The Soft Machine 'Soon Soon Soon', live in 1967
'Soft Machine's music was a rainbow of sounds and songs drawn from gamelan to pop, via jazz and Terry Riley's minimalism. There was nothing quite like it. They played on the same bill as Pink Floyd at the International Times launch party in October 1966 and became regulars at the UFO club on London's Tottenham Court Road in the spring of 1967. They were, along with the likes of Pink Floyd and the Nice, one of the underground bands of the moment. And, like most head-expanding underground bands, they were met with baffled incomprehension and even hostility outside London. "I only ever walked offstage once", says Ayers. "It was when the beer bottles started flying. Not my scene." The band moved to France where they were welcomed as Dadaist heroes and played venues like the Museum of Contemporary Art in Paris.' -- The Guardian
The Soft Machine 'Hope for Happiness', live in 1967
'Mike Ratledge and Robert Wyatt of The Soft Machine were far more musically literate than I was, and I think my simplicity bored them. They were going more in the direction of jazz and fusion, which didn't interest me. I was strictly pop. They were into what I consider to be self-indulgence. It's stuff you play for yourself, and 'fuck the audience'... so I took my simplicity elsewhere.' -- Kevin Ayers
'Eleanor's Cake', 1969
'Joy of a Toy is the debut solo album of Kevin Ayers, a founding member of Soft Machine. Its whimsical and unique vision is a clear indication of how Soft Machine might have progressed under Ayers' tenure. He is accompanied on the LP by his Soft Machine colleagues Robert Wyatt, Mike Ratledge and Hugh Hopper. After a Soft Machine tour of the USA with the Jimi Hendrix Experience, Ayers had decided to retire from the music business. Hendrix however, presented Ayers with an acoustic Gibson J-200 guitar on the promise that he continue his songwriting. Ayers repaired to a small London flat where he composed and arranged a whole LP which was then presented to Malcolm Jones' fledgling Harvest label where it was recorded by Peter Jenner for the then exorbitant sum of £4000.' -- collaged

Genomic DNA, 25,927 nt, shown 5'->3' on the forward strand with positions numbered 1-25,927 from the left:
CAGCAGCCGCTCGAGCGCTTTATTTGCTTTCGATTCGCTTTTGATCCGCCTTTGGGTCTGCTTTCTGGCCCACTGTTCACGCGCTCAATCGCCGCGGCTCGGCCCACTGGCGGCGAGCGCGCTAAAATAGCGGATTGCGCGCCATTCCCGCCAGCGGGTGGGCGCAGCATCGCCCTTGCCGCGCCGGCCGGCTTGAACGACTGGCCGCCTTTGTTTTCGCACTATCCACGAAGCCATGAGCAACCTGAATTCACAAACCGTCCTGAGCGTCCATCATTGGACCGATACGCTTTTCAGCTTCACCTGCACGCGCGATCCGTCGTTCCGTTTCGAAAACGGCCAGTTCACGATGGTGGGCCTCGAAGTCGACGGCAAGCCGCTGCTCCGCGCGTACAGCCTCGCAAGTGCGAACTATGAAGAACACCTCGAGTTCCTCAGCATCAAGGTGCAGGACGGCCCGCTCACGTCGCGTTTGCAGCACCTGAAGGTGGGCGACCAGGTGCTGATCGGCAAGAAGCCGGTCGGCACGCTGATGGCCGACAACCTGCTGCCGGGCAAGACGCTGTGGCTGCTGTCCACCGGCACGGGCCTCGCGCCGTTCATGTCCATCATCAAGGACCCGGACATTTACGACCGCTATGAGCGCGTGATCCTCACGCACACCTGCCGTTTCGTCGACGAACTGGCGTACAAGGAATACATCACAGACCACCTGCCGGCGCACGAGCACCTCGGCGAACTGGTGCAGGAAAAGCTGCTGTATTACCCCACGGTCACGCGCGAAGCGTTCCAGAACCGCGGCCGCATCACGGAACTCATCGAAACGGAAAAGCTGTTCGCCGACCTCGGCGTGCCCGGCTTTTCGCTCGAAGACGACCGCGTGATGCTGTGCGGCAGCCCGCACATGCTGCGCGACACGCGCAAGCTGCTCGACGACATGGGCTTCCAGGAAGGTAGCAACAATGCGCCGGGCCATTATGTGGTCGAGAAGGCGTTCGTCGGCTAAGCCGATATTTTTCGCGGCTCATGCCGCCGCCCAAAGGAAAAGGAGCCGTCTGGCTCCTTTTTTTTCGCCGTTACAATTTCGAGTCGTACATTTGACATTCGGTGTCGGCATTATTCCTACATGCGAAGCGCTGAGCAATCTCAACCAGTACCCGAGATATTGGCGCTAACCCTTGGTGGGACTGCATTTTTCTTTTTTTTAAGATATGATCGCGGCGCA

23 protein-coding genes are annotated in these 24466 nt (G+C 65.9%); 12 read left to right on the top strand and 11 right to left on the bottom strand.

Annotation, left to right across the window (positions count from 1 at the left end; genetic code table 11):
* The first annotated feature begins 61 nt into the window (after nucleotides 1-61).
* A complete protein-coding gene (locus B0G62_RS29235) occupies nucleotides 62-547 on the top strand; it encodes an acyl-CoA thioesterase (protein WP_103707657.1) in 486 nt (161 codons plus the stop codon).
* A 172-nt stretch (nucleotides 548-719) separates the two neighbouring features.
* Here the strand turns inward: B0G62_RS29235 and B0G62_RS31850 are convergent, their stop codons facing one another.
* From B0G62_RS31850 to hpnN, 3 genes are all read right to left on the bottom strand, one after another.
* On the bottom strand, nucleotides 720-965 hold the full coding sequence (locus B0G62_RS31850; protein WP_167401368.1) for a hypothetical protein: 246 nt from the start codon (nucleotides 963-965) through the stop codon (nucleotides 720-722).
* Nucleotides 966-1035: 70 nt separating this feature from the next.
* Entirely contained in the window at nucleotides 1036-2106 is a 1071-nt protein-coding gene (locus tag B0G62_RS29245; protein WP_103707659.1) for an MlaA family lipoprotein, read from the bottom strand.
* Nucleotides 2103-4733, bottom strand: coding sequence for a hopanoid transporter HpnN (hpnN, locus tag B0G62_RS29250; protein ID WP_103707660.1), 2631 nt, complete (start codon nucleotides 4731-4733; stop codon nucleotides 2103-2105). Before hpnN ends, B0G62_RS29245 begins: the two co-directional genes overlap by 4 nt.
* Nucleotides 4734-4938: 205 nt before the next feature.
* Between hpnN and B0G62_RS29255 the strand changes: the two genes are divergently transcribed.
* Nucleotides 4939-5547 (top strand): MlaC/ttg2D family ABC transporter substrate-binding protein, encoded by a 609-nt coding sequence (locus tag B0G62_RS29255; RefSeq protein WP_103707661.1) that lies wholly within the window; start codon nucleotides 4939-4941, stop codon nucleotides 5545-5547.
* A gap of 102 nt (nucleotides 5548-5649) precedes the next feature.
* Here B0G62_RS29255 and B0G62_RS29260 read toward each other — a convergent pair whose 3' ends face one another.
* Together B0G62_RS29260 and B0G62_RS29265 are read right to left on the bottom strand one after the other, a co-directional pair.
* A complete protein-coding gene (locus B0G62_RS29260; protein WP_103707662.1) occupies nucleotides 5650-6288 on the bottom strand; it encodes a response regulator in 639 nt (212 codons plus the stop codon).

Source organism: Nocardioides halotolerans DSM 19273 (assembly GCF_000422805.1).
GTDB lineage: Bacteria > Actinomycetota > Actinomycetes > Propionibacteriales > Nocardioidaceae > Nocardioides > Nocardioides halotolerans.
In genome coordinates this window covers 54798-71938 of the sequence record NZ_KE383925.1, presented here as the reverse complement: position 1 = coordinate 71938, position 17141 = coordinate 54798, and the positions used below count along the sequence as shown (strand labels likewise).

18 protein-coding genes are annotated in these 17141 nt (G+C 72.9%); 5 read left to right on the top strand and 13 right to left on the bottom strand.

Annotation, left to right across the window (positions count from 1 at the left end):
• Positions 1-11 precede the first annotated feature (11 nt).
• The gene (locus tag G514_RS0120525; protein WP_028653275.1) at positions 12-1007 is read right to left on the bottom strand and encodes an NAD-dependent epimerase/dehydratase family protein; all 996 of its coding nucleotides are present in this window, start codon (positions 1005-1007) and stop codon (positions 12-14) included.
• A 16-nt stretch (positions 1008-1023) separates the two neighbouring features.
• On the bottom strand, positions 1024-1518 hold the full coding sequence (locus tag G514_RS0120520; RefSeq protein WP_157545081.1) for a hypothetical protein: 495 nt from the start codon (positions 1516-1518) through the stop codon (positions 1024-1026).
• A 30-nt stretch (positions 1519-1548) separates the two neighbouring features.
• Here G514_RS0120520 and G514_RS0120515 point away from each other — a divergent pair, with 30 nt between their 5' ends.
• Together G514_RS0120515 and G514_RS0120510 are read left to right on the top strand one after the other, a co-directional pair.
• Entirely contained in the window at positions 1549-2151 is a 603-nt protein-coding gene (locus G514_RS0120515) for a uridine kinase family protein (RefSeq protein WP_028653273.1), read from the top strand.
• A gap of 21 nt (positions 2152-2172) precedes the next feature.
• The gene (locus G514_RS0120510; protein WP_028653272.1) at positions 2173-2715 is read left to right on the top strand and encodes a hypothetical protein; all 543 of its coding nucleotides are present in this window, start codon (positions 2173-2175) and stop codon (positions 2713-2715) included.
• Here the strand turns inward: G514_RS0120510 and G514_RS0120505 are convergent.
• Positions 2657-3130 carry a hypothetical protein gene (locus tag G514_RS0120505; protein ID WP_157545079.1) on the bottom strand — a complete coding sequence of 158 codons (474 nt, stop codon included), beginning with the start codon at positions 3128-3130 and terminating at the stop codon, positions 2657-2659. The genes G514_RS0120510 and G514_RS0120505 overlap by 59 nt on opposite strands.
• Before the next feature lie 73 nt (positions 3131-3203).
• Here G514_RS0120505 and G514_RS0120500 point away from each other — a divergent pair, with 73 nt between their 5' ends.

'Oleh Oleh Bandu Bandong', 1969
'After an extensive tour of the United States opening for Jimi Hendrix, a weary Ayers sold his white Fender Jazz bass to Noel Redding and retreated to the beaches of Ibiza in Spain with Daevid Allen to recuperate. While there, Ayers went on a songwriting binge that resulted in the songs that would make up his first album, Joy of a Toy. The album was one of the first released on the new Harvest label, along with Pink Floyd's releases. Joy of a Toy established Ayers as a unique talent with music that varied from the circus march of the title cut to the pastoral "Girl on a Swing," and the ominous "Oleh Oleh Bandu Bandong", based on a Malaysian folksong.' -- collaged
'Stop This Train', 1969
'On a railway train to anywhere / Something happened finally / The driver said he saw no station / And we were riding aimlessly / The train was filled with sleeping passengers / Going nowhere for the ride / Spoken whispers filled the carriages / No one cared to look outside / Conversation aimed at anyone / Bouncing questions off the wall / Except for two excited children / Burning caterpillars in the hall / All at once, I got quite frightened / Standing up, I gave a shout / I see a station just in front of me / Stop this train and let me out ... ' -- KA